Cruise ships have the size and populations of smaller American towns and, at times, their problems such as accidents, medical emergencies and crime. Cruise ship accidents and crimes at sea have led to deaths and serious injuries while laws have not mandated adequate law enforcement, emergency services and remedies for passengers and their families. Safety organizations such as the Internationale Cruise Victims and the Florida cruise ship attorneys at Gerson and Schwartz PA have been lobbying for tougher safety measures for the protection of cruise ship passengers.
Now, Congress is taking steps to address this problem and prevent further tragedies with introduction of the Cruise Passenger Protection Act. If passed, the bill would strengthen measures that were imposed in the 2010 Cruise Vessel Security and Safety Act by requiring improved and streamlined crime reporting and video surveillance on ships, mandating better medical standards and public reporting requirements and imposing responsibility on cruise line operators for deaths at sea.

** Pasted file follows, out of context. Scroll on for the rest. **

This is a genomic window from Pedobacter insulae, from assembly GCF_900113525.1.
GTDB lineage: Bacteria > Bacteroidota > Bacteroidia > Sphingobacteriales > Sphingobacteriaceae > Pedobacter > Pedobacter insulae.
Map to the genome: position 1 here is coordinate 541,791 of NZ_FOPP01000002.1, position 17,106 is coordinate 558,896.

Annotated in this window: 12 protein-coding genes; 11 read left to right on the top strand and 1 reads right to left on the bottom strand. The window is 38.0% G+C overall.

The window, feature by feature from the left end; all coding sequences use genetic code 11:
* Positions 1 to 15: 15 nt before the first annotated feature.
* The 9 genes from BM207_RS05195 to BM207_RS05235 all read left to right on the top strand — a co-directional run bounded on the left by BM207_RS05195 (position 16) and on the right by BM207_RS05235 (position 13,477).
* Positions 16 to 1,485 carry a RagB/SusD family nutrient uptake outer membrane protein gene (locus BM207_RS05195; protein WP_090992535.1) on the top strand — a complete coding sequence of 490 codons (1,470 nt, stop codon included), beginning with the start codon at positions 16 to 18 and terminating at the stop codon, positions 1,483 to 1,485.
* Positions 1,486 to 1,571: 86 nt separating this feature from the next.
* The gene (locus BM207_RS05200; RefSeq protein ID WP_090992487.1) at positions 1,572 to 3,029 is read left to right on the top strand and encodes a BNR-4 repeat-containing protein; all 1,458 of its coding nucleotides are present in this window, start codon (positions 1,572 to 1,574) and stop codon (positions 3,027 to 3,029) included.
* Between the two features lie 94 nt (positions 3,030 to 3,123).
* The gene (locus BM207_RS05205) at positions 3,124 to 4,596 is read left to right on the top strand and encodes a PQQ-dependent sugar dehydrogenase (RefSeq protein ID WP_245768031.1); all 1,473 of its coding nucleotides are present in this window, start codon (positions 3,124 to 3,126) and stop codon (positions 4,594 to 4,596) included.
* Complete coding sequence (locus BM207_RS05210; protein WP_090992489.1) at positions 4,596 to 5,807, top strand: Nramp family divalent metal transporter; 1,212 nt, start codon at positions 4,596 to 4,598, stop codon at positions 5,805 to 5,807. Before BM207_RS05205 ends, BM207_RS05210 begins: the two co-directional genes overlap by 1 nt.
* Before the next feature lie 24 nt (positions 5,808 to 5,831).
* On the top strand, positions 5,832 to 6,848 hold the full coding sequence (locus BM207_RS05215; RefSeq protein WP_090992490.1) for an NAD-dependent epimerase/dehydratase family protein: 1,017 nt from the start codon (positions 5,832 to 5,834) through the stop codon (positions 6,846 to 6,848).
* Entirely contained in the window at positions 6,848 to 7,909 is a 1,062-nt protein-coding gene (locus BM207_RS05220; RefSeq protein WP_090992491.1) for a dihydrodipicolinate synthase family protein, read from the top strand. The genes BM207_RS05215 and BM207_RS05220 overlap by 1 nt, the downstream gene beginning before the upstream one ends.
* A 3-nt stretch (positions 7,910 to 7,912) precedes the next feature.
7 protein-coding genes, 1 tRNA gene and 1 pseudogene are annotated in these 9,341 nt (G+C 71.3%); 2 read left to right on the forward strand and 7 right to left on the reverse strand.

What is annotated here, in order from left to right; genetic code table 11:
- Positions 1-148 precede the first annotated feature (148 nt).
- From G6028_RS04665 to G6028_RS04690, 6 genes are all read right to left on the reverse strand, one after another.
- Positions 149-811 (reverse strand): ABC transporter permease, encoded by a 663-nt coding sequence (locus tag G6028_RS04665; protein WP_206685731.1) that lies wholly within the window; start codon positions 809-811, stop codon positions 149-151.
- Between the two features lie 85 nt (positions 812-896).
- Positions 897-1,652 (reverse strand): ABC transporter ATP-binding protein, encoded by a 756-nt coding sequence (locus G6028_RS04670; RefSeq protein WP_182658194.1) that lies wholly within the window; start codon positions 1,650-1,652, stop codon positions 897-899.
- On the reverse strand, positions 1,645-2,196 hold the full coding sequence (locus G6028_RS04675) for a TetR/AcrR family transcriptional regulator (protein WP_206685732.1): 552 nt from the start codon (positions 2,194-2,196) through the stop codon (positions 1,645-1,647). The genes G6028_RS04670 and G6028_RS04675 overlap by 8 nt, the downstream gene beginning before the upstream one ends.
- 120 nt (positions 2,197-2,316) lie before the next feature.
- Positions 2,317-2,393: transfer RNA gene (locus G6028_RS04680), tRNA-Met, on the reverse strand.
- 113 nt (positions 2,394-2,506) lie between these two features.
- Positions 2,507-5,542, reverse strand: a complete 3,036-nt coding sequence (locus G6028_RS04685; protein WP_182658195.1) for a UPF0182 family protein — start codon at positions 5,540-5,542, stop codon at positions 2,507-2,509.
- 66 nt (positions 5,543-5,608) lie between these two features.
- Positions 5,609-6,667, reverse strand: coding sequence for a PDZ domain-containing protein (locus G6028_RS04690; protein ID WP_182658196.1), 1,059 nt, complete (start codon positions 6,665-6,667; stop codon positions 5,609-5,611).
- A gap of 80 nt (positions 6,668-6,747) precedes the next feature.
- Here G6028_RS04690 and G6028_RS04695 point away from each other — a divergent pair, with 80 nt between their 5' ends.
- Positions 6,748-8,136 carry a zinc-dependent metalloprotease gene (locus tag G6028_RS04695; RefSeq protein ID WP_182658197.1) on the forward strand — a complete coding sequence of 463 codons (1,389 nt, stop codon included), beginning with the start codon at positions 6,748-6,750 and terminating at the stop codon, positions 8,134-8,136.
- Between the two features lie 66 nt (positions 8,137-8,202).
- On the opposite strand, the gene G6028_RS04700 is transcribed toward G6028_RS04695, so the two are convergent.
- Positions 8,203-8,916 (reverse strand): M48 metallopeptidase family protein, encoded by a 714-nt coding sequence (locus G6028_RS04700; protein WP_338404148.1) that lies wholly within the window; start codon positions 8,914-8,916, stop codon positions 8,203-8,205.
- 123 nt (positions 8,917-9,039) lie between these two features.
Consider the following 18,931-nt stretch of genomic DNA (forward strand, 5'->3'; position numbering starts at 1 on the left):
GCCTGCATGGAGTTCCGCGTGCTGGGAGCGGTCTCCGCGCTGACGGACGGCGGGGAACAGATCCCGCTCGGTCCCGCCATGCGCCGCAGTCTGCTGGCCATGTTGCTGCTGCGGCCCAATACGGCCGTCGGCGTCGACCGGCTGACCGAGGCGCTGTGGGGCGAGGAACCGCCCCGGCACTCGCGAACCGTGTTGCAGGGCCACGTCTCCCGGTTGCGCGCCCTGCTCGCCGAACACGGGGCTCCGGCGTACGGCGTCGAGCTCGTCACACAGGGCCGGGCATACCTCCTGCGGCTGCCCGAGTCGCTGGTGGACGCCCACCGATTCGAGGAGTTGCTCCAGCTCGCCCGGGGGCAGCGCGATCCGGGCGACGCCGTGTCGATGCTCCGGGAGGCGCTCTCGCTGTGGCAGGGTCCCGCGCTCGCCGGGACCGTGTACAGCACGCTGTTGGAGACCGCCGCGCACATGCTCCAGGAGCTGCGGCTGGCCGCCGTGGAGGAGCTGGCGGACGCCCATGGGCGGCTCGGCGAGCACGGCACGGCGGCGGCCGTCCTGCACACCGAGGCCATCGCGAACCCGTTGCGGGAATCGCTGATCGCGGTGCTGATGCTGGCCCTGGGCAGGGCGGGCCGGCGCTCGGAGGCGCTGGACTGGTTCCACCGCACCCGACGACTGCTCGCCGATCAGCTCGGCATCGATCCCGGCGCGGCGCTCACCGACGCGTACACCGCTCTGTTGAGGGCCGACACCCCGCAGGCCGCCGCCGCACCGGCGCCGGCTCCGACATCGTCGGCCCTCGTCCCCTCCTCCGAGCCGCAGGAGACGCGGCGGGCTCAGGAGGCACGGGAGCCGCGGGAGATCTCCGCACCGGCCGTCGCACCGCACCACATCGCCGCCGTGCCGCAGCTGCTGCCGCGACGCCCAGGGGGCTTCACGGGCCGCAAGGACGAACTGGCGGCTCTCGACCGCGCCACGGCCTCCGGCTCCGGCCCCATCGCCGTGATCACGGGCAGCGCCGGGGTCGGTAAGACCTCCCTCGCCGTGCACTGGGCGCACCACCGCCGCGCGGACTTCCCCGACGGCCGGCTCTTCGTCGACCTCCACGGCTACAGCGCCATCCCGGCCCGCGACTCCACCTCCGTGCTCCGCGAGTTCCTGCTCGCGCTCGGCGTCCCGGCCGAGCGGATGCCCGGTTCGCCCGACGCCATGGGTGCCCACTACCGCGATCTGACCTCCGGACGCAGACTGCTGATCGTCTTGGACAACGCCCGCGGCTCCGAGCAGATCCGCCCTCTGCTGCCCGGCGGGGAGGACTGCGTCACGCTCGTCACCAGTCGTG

Under the CPPA, families of victims could seek fair compensation following a fatality at sea. If enacted, cruise passengers would finally have the same rights afforded to airline passengers.The bill also addresses the problem of passengers falling overboard. It mandates technology that would capture images and detect a passenger falling overboard. Dealing with crime is an important component of the CPPA. The cruise vessel must notify the FBI of an alleged crime within four hours or before the ship goes out to sea for incidents occurring in port. Offenses involving a U.S. national would have to be reported to this country’s consulate located at the next port of call.